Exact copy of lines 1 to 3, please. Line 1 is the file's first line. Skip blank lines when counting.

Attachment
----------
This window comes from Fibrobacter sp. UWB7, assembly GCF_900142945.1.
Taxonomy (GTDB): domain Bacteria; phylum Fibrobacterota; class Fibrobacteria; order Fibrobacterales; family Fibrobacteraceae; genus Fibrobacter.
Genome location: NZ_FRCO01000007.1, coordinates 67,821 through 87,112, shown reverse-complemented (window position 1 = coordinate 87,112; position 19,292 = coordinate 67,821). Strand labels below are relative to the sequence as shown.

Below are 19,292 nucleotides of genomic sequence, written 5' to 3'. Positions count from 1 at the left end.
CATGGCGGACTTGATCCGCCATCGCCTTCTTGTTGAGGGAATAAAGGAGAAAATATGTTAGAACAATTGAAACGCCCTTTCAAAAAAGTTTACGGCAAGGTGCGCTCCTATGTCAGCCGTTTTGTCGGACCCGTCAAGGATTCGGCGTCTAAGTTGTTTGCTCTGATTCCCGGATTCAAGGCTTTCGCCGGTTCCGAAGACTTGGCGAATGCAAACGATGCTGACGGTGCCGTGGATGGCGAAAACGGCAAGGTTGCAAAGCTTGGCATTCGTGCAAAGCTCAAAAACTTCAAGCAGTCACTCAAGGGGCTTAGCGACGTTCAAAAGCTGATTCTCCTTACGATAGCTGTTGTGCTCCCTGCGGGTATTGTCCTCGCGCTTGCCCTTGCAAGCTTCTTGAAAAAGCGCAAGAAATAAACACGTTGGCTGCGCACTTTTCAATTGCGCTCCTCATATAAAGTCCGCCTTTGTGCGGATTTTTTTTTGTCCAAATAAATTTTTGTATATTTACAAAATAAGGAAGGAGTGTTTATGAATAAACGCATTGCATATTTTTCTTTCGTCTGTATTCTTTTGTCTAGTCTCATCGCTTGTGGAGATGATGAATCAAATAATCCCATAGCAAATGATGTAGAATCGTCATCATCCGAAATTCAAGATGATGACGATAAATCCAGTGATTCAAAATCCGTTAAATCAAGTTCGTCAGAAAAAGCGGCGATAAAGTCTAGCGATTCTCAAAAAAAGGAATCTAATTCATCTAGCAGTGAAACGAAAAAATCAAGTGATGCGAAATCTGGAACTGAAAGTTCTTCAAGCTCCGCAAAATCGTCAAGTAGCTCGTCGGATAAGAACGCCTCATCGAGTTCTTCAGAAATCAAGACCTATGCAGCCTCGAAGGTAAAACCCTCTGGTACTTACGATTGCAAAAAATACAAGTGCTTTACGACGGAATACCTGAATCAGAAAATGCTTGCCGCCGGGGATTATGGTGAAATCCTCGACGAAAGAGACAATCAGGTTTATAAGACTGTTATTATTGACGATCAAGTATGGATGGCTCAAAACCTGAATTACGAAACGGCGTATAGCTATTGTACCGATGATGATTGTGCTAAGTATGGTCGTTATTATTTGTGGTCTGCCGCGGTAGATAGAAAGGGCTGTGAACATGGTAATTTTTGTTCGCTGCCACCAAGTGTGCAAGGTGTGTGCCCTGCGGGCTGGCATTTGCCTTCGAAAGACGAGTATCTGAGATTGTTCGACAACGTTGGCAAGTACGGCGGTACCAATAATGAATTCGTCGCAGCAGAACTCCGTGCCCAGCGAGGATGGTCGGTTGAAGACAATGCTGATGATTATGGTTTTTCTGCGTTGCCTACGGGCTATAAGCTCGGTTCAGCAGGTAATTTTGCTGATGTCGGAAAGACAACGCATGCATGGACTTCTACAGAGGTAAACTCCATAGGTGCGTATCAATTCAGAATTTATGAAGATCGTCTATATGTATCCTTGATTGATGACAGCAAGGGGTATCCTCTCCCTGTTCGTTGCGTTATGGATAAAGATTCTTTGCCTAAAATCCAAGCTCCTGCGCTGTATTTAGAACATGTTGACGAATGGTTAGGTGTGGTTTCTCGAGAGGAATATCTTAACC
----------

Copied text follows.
This window comes from Fibrobacter sp. UWB7, assembly GCF_900142945.1.
Taxonomy (GTDB): domain Bacteria; phylum Fibrobacterota; class Fibrobacteria; order Fibrobacterales; family Fibrobacteraceae; genus Fibrobacter.
Genome location: NZ_FRCO01000007.1, coordinates 67,821 through 87,112, shown reverse-complemented (window position 1 = coordinate 87,112; position 19,292 = coordinate 67,821). Strand labels below are relative to the sequence as shown.